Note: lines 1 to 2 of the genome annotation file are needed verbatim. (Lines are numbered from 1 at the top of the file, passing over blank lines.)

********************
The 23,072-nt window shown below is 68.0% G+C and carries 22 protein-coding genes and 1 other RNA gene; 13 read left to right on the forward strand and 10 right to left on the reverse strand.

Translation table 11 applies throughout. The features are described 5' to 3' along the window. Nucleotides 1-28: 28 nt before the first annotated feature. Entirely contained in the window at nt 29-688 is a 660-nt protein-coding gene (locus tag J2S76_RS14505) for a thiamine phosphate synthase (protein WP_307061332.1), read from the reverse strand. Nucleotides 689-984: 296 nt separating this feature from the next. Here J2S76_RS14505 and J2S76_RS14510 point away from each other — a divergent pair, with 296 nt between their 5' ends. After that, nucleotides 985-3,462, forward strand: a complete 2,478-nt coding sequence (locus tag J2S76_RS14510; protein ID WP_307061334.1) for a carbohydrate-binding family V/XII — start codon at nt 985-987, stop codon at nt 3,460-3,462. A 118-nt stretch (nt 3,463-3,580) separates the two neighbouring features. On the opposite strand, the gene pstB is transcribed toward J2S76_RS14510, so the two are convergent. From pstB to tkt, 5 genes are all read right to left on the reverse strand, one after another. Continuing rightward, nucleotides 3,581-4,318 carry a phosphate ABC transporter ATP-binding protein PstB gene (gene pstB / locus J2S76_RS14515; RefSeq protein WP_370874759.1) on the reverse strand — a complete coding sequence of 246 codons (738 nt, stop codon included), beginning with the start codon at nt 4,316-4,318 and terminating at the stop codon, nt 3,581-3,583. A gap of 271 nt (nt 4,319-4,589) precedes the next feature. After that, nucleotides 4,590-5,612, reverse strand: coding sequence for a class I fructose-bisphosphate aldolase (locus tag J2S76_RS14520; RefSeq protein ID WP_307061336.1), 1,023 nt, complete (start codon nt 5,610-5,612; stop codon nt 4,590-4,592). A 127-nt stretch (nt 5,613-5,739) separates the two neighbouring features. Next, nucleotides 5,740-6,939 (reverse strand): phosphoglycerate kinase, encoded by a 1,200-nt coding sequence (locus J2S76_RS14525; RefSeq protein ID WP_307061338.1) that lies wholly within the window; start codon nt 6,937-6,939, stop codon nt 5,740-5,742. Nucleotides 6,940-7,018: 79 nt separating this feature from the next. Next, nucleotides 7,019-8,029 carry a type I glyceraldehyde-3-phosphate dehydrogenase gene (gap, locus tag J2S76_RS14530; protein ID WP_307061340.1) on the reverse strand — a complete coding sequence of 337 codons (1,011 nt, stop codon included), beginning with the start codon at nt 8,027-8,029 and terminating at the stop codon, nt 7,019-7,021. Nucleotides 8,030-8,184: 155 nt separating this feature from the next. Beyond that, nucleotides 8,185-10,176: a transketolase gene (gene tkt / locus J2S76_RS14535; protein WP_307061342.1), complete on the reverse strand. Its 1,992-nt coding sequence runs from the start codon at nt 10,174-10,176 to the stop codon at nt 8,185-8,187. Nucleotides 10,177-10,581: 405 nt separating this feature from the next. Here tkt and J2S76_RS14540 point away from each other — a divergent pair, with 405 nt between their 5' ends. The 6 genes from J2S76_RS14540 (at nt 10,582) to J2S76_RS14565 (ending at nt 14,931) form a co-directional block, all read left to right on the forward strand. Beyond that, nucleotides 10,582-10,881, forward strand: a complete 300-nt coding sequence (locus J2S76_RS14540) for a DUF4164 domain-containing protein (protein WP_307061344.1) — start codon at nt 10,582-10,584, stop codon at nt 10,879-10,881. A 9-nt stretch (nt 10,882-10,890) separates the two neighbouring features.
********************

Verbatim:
The 23,072-nt window shown below is 68.0% G+C and carries 22 protein-coding genes and 1 other RNA gene; 13 read left to right on the forward strand and 10 right to left on the reverse strand.

Translation table 11 applies throughout. The features are described 5' to 3' along the window. Nucleotides 1-28: 28 nt before the first annotated feature. Entirely contained in the window at nt 29-688 is a 660-nt protein-coding gene (locus tag J2S76_RS14505) for a thiamine phosphate synthase (protein WP_307061332.1), read from the reverse strand. Nucleotides 689-984: 296 nt separating this feature from the next. Here J2S76_RS14505 and J2S76_RS14510 point away from each other — a divergent pair, with 296 nt between their 5' ends. After that, nucleotides 985-3,462, forward strand: a complete 2,478-nt coding sequence (locus tag J2S76_RS14510; protein ID WP_307061334.1) for a carbohydrate-binding family V/XII — start codon at nt 985-987, stop codon at nt 3,460-3,462. A 118-nt stretch (nt 3,463-3,580) separates the two neighbouring features. On the opposite strand, the gene pstB is transcribed toward J2S76_RS14510, so the two are convergent. From pstB to tkt, 5 genes are all read right to left on the reverse strand, one after another. Continuing rightward, nucleotides 3,581-4,318 carry a phosphate ABC transporter ATP-binding protein PstB gene (gene pstB / locus J2S76_RS14515; RefSeq protein WP_370874759.1) on the reverse strand — a complete coding sequence of 246 codons (738 nt, stop codon included), beginning with the start codon at nt 4,316-4,318 and terminating at the stop codon, nt 3,581-3,583. A gap of 271 nt (nt 4,319-4,589) precedes the next feature. After that, nucleotides 4,590-5,612, reverse strand: coding sequence for a class I fructose-bisphosphate aldolase (locus tag J2S76_RS14520; RefSeq protein ID WP_307061336.1), 1,023 nt, complete (start codon nt 5,610-5,612; stop codon nt 4,590-4,592). A 127-nt stretch (nt 5,613-5,739) separates the two neighbouring features. Next, nucleotides 5,740-6,939 (reverse strand): phosphoglycerate kinase, encoded by a 1,200-nt coding sequence (locus J2S76_RS14525; RefSeq protein ID WP_307061338.1) that lies wholly within the window; start codon nt 6,937-6,939, stop codon nt 5,740-5,742. Nucleotides 6,940-7,018: 79 nt separating this feature from the next. Next, nucleotides 7,019-8,029 carry a type I glyceraldehyde-3-phosphate dehydrogenase gene (gap, locus tag J2S76_RS14530; protein ID WP_307061340.1) on the reverse strand — a complete coding sequence of 337 codons (1,011 nt, stop codon included), beginning with the start codon at nt 8,027-8,029 and terminating at the stop codon, nt 7,019-7,021. Nucleotides 8,030-8,184: 155 nt separating this feature from the next. Beyond that, nucleotides 8,185-10,176: a transketolase gene (gene tkt / locus J2S76_RS14535; protein WP_307061342.1), complete on the reverse strand. Its 1,992-nt coding sequence runs from the start codon at nt 10,174-10,176 to the stop codon at nt 8,185-8,187. Nucleotides 10,177-10,581: 405 nt separating this feature from the next. Here tkt and J2S76_RS14540 point away from each other — a divergent pair, with 405 nt between their 5' ends. The 6 genes from J2S76_RS14540 (at nt 10,582) to J2S76_RS14565 (ending at nt 14,931) form a co-directional block, all read left to right on the forward strand. Beyond that, nucleotides 10,582-10,881, forward strand: a complete 300-nt coding sequence (locus J2S76_RS14540) for a DUF4164 domain-containing protein (protein WP_307061344.1) — start codon at nt 10,582-10,584, stop codon at nt 10,879-10,881. A 9-nt stretch (nt 10,882-10,890) separates the two neighbouring features.